(12 June 2003 -- Washington) Environmental Defense today criticized a 54-44 vote in the U.S Senate that narrowly rejected a proposed amendment to the Senate energy bill that would have removed a controversial provision calling for the use of seismic survey ships and other invasive technologies to look for oil and gas potential even within sensitive coastal areas long protected by a bipartisan congressional moratorium.
"America's coastal national treasures are suddenly in the path of destructive exploration technologies which threatens our fisheries and the economies of our coastal communities," said Richard Charter, marine conservation advocate with Environmental Defense. "This shortsighted provision will now need to be removed in the conference committee proceedings between the House and the Senate."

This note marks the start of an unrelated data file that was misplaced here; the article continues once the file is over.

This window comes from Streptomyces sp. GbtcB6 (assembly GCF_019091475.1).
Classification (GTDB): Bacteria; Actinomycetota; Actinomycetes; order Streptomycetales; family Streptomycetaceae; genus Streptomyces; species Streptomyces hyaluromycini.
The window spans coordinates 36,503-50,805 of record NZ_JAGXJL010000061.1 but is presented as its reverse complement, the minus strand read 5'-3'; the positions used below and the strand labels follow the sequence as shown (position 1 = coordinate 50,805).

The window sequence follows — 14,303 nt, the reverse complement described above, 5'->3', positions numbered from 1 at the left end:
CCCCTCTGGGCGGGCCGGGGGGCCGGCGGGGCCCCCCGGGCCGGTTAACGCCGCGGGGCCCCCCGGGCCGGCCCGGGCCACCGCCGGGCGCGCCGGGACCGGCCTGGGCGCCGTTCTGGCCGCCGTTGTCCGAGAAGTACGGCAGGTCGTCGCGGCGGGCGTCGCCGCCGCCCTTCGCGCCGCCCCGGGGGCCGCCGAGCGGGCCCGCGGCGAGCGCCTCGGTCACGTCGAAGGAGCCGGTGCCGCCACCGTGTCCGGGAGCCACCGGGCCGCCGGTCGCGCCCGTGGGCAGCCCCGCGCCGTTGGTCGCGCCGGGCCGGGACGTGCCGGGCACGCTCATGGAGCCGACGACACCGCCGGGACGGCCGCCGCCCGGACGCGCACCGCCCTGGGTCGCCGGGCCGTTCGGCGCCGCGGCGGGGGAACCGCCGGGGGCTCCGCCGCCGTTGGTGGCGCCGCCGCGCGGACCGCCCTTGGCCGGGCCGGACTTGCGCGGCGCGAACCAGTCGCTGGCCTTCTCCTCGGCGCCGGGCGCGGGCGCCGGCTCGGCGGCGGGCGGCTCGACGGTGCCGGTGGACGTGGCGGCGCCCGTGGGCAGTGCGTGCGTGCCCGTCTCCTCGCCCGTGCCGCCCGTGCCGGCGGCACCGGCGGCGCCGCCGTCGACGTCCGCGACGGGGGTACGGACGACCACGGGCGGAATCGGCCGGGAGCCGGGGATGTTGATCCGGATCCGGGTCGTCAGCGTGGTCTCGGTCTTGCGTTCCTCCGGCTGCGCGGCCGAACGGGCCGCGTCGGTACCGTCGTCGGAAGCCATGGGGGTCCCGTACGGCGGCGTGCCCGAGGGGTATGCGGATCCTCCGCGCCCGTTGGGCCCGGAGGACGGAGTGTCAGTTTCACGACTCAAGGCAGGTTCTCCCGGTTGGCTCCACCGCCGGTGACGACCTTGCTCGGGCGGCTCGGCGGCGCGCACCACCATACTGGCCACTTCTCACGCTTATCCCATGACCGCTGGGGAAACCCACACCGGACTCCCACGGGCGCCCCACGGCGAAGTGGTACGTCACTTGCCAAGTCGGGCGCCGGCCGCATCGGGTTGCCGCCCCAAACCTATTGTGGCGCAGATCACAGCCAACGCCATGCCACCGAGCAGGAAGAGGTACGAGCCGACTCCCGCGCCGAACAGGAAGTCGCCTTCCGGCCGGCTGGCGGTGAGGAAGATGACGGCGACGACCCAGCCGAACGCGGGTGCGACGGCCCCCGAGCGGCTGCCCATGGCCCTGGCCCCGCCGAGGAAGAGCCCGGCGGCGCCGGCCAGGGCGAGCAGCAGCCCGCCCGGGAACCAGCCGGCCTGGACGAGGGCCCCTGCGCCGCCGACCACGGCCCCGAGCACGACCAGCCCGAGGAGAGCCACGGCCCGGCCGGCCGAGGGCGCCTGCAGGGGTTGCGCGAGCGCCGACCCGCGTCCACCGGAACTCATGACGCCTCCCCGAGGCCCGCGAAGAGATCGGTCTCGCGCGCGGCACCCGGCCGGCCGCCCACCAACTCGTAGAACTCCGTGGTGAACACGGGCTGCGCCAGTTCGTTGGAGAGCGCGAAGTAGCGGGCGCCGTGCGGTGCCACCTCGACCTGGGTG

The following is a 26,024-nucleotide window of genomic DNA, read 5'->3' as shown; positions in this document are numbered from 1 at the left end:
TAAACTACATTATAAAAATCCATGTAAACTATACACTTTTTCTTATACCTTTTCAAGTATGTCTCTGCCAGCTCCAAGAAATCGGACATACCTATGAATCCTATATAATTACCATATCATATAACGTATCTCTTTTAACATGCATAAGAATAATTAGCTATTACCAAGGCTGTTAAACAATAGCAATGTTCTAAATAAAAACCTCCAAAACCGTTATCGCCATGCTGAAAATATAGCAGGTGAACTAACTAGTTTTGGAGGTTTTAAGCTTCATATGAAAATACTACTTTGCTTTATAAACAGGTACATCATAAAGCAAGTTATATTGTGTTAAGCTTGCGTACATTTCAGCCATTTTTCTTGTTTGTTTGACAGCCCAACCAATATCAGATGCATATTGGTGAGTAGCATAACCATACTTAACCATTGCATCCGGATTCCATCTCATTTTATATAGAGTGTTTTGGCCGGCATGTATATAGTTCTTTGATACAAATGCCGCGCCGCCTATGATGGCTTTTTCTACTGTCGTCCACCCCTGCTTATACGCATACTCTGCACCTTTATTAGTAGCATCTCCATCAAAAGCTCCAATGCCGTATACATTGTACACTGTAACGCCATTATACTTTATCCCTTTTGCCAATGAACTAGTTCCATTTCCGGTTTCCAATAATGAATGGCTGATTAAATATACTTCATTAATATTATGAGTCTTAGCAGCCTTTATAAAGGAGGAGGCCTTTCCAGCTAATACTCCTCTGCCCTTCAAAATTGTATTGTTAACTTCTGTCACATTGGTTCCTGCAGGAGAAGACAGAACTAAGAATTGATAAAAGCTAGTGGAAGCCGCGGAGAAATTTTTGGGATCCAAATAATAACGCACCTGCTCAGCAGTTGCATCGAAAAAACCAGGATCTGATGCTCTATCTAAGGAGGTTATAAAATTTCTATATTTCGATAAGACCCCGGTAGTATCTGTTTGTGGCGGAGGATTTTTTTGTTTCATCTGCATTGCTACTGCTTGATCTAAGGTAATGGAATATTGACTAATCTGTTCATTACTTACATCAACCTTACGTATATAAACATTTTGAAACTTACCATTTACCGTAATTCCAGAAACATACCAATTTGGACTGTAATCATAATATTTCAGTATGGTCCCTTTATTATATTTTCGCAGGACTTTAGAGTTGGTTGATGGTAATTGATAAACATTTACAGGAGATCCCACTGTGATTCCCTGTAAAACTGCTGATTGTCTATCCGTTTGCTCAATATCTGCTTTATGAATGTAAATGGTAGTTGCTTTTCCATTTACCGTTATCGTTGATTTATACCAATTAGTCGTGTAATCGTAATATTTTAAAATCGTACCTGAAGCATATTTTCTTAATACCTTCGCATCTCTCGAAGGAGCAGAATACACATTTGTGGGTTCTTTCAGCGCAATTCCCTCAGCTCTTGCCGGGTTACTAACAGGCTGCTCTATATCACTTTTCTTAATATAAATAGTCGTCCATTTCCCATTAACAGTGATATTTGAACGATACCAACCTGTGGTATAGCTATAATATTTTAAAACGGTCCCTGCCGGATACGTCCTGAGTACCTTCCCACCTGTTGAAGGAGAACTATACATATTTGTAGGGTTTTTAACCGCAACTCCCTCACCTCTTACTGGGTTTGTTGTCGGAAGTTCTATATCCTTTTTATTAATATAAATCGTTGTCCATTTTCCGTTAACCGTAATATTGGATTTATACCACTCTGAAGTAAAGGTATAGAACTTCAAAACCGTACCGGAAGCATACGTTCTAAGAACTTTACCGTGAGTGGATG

The rejected amendment, offered by Senators Bob Graham (D-FL), Dianne Feinstein (D-CA), Barbara Boxer (D-CA), Olympia Snowe (R-ME), Elizabeth Dole (R-NC) and others, would have deleted language in the current Senate energy bill requiring an evaluation of potential hydrocarbon resources within coastal waters now protected under a 21-year legislative moratorium and by executive leasing deferrals first put in place by former President George Bush, Sr.
The House of Representatives had previously removed a similar measure calling for offshore exploration from their own Energy bill in April. Since the House and Senate bills now disagree on this issue, the differences will need to be worked out in an upcoming joint House-Senate conference committee.
Today's Senate action, if signed into law, will undermine the existing offshore drilling moratorium that protects unleased coastal waters off of California, Oregon, Washington, Florida, Alaska's Bristol Bay, and the entire east coast.